The president of the United States suggested last week that his political supporters might resort to violence if they didn’t get their way.
The statement didn’t even get that much attention. I’m guessing you heard a lot more about the college-admissions scandal than about the president’s threat of extralegal violence. So let me tell you a little more about the threat.
In an Oval Office interview with writers from the right-wing news site Breitbart, President Donald Trump began complaining about Paul Ryan. As speaker of the House, Ryan blocked efforts by other House Republicans to subpoena and investigate people on the political left. Trump’s loyal allies in the House “wanted to go tougher,” Trump said, “but they weren’t allowed to by leadership.”
To Trump, the incident was part of a larger problem: “You know, the left plays a tougher game. It’s very funny. I actually think that the people on the right are tougher, but they don’t play it tougher. OK? I can tell you I have the support of the police, the support of the military, the support of the Bikers for Trump. I have the tough people, but they don’t play it tough — until they go to a certain point, and then it would be very bad, very bad.”
This wasn’t the first time Trump had mused about violence, of course. He has talked about “Second Amendment people” preventing the appointment of liberal judges. He’s encouraged police officers to bang suspects’ heads against car roofs. He has suggested his supporters “knock the hell” out of hecklers. At a rally shortly before 2018 Election Day, he went on a similar riff about Bikers for Trump and the military.
I’m well aware of the various see-no-evil attempts to excuse this behaviour: That’s just how he talks. Don’t take him literally. Other Republicans are keeping him in check. His speeches and tweets don’t really matter.
But they do matter. The president’s continued encouragement of violence — and of white nationalism — is part of the reason that white-nationalist violence is increasing. Funny how that works.
After Trump’s latest threat, I reached out to several experts in democracy and authoritarianism to ask what they made of it. Their answers were consistent: No, the United States does not appear at risk of widespread political violence anytime soon. But Trump’s words are still corroding democracy and public safety.
His latest incitement fit a historical pattern, and one with “scary echoes,” as Daniel Ziblatt, who co-wrote the recent book “How Democracies Die,” told me. Trump combined lies about his political opponents — Democrats who need to be investigated (for made-up scandals) — with allusions to a patriotic, violent response by ordinary citizens. Latin American autocrats, including Hugo Chávez in Venezuela, have used this combination. So did European fascists in the 1930s.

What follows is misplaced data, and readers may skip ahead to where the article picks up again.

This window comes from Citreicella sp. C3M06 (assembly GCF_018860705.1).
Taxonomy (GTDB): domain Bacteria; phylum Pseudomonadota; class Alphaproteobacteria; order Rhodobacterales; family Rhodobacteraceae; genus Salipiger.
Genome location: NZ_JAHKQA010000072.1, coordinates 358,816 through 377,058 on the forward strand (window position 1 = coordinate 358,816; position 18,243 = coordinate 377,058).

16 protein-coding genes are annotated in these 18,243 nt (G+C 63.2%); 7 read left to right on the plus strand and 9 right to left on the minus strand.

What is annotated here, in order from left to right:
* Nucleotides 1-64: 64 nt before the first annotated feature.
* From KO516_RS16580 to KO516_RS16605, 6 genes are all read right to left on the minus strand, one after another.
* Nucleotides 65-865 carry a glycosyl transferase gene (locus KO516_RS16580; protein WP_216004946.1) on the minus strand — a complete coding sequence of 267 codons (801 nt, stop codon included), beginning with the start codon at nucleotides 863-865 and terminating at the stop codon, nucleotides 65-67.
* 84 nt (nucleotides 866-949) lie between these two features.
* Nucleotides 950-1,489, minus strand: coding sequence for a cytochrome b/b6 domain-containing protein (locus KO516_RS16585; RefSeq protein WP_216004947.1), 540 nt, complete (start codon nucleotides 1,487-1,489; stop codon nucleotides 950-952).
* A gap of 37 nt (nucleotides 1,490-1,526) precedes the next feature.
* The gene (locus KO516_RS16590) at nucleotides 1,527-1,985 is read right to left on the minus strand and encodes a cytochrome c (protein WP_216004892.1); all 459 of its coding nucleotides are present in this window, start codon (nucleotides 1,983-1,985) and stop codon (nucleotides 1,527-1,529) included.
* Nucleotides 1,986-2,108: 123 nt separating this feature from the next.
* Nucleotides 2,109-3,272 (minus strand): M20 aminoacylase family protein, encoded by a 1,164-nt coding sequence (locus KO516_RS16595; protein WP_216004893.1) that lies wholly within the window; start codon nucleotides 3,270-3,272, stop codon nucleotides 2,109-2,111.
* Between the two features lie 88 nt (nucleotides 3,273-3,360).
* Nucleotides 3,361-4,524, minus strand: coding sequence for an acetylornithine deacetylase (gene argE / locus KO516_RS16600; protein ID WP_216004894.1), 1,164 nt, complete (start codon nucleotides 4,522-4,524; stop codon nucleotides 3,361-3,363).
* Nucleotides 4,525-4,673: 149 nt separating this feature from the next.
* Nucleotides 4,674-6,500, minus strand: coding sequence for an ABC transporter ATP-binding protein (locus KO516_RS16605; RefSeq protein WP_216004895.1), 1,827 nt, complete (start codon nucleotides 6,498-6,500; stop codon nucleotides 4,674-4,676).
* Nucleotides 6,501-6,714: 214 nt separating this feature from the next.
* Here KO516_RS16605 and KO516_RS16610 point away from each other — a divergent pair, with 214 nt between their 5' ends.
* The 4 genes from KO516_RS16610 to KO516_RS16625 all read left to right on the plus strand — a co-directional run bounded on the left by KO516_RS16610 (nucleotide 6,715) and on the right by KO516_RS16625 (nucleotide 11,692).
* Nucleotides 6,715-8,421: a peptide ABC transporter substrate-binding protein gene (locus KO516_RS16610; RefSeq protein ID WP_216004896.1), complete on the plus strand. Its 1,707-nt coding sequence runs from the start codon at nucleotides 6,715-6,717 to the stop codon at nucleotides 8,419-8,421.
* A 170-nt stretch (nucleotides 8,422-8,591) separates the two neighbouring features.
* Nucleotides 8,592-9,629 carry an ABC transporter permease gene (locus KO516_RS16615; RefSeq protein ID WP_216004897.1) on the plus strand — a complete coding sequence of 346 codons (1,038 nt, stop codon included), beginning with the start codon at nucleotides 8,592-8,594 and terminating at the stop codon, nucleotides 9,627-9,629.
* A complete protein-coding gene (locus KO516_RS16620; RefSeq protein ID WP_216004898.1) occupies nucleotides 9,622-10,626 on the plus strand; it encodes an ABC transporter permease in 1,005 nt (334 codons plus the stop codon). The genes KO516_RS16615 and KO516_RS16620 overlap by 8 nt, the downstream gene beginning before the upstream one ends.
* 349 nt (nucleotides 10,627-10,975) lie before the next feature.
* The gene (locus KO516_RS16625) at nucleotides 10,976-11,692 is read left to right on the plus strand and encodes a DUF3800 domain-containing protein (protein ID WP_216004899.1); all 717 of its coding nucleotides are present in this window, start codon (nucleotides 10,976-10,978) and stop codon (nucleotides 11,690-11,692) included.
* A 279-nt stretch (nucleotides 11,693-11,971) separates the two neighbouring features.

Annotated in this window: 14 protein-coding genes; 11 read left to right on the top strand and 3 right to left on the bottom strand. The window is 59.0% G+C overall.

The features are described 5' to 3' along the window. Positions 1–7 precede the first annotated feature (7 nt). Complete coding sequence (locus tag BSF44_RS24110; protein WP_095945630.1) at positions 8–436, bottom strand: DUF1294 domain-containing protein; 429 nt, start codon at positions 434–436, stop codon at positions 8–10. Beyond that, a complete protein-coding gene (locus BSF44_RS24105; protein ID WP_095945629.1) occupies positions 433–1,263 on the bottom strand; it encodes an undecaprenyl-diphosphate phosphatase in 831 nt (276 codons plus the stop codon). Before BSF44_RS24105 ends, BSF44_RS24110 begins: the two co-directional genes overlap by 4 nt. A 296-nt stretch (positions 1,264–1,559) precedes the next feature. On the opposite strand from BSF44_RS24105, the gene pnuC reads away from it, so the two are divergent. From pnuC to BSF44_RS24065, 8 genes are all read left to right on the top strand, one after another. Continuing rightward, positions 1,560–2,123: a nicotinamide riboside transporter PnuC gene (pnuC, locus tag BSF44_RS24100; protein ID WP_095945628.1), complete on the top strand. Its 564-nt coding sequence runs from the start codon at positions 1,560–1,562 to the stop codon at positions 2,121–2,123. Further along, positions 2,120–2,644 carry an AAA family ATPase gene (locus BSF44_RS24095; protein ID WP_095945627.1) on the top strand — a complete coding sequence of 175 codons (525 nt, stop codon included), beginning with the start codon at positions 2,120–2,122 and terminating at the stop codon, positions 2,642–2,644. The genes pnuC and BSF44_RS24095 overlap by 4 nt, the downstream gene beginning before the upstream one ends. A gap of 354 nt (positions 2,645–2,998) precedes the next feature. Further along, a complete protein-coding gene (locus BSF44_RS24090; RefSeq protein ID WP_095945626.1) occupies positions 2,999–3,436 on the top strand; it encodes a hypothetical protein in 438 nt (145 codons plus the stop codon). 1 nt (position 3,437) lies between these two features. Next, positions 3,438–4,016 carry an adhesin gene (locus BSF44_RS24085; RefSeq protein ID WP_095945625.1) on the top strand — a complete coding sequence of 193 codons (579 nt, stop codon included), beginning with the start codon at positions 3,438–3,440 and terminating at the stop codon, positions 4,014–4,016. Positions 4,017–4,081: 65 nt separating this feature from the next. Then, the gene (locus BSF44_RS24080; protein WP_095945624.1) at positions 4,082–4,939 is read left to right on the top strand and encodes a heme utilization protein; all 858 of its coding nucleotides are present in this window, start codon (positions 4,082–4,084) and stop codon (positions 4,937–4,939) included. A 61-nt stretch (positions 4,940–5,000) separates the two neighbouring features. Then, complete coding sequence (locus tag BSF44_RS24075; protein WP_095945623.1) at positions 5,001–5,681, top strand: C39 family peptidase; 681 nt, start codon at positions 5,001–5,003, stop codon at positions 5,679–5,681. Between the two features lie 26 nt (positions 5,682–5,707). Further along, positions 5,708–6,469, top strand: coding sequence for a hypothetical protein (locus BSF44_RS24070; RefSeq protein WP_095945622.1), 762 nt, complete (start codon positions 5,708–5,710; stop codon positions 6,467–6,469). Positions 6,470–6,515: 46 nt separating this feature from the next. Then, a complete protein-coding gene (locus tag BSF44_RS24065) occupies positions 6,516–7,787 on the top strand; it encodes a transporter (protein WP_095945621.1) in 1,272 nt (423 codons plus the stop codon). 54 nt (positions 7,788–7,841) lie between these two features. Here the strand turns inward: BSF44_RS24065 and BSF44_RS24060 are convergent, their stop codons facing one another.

The United States, thank goodness, does not have armed citizen militias carrying out regular attacks, as those other countries did. But our situation is still worrisome. “Violent talk can, at minimum, encourage lone-wolf violence,” Steven Levitsky, Ziblatt’s co-author and a Harvard political scientist, said. “It can also slowly normalise political violence, turning discourse and ideas that were once unsayable and even unthinkable into things that are sayable and thinkable.”
These risks are not just hypothetical. In 2017, a House candidate body-slammed a reporter who asked a probing question — behaviour with no recent precedent. Trump praised the now-congressman, Greg Gianforte, for the assault. In the Bright Light Watch survey of political scientists late last year, only 49 percent said the United States did not tolerate political violence, a notable decline from earlier levels. Some respondents cited Gianforte.
Statistics on hate crimes are notoriously unreliable, but the evidence strongly suggests that they’re rising. The FBI’s data shows an increase. The Anti-Defamation League reports a 73 percent rise in “extremist-related killings” during the last four years.
Not all attacks come from people who identify with the political right, obviously: The 2017 attempted mass murder of House Republicans on a baseball field is one horrific example. But most politically motivated attacks do indeed come from the right. Last year, 39 of the 50 extremist killings tracked by the ADL were committed by white supremacists, and another eight were committed by killers espousing anti-government views.
Drawing a direct line from the purveyors of hateful rhetoric to any specific hate crime is usually impossible. And it’s usually a mistake to try. The motive for these crimes — be it in New Zealand last week or Pittsburgh last year — is typically a stew of mental illness, personal anger and mixed-up ideology. Trump doesn’t deserve to be blamed for any specific crime. But he does deserve blame for the trend.
It isn’t very complicated: The man with the world’s largest bully pulpit keeps encouraging violence and white nationalism. Lo and behold, white-nationalist violence is on the rise. You have to work pretty hard to persuade yourself that’s just a big coincidence.
© 2019 New York Times News Service